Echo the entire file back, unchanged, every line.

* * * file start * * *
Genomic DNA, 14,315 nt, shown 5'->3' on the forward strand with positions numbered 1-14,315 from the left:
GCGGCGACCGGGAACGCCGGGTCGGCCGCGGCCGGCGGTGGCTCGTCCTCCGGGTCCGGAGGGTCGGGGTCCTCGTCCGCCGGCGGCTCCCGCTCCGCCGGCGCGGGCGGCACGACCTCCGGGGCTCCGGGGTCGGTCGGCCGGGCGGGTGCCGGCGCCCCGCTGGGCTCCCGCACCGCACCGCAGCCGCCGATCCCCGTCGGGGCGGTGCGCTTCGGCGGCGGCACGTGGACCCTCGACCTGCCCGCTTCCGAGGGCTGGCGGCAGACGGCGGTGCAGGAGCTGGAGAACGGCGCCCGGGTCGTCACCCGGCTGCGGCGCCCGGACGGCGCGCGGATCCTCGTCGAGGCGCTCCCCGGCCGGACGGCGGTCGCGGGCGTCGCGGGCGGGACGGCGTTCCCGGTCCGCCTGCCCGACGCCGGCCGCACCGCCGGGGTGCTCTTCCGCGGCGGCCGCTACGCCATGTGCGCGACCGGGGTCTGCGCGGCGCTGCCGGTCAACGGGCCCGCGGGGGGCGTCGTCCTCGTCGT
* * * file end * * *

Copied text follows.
Genomic DNA, 14,315 nt, shown 5'->3' on the forward strand with positions numbered 1-14,315 from the left:
GCGGCGACCGGGAACGCCGGGTCGGCCGCGGCCGGCGGTGGCTCGTCCTCCGGGTCCGGAGGGTCGGGGTCCTCGTCCGCCGGCGGCTCCCGCTCCGCCGGCGCGGGCGGCACGACCTCCGGGGCTCCGGGGTCGGTCGGCCGGGCGGGTGCCGGCGCCCCGCTGGGCTCCCGCACCGCACCGCAGCCGCCGATCCCCGTCGGGGCGGTGCGCTTCGGCGGCGGCACGTGGACCCTCGACCTGCCCGCTTCCGAGGGCTGGCGGCAGACGGCGGTGCAGGAGCTGGAGAACGGCGCCCGGGTCGTCACCCGGCTGCGGCGCCCGGACGGCGCGCGGATCCTCGTCGAGGCGCTCCCCGGCCGGACGGCGGTCGCGGGCGTCGCGGGCGGGACGGCGTTCCCGGTCCGCCTGCCCGACGCCGGCCGCACCGCCGGGGTGCTCTTCCGCGGCGGCCGCTACGCCATGTGCGCGACCGGGGTCTGCGCGGCGCTGCCGGTCAACGGGCCCGCGGGGGGCGTCGTCCTCGTCGT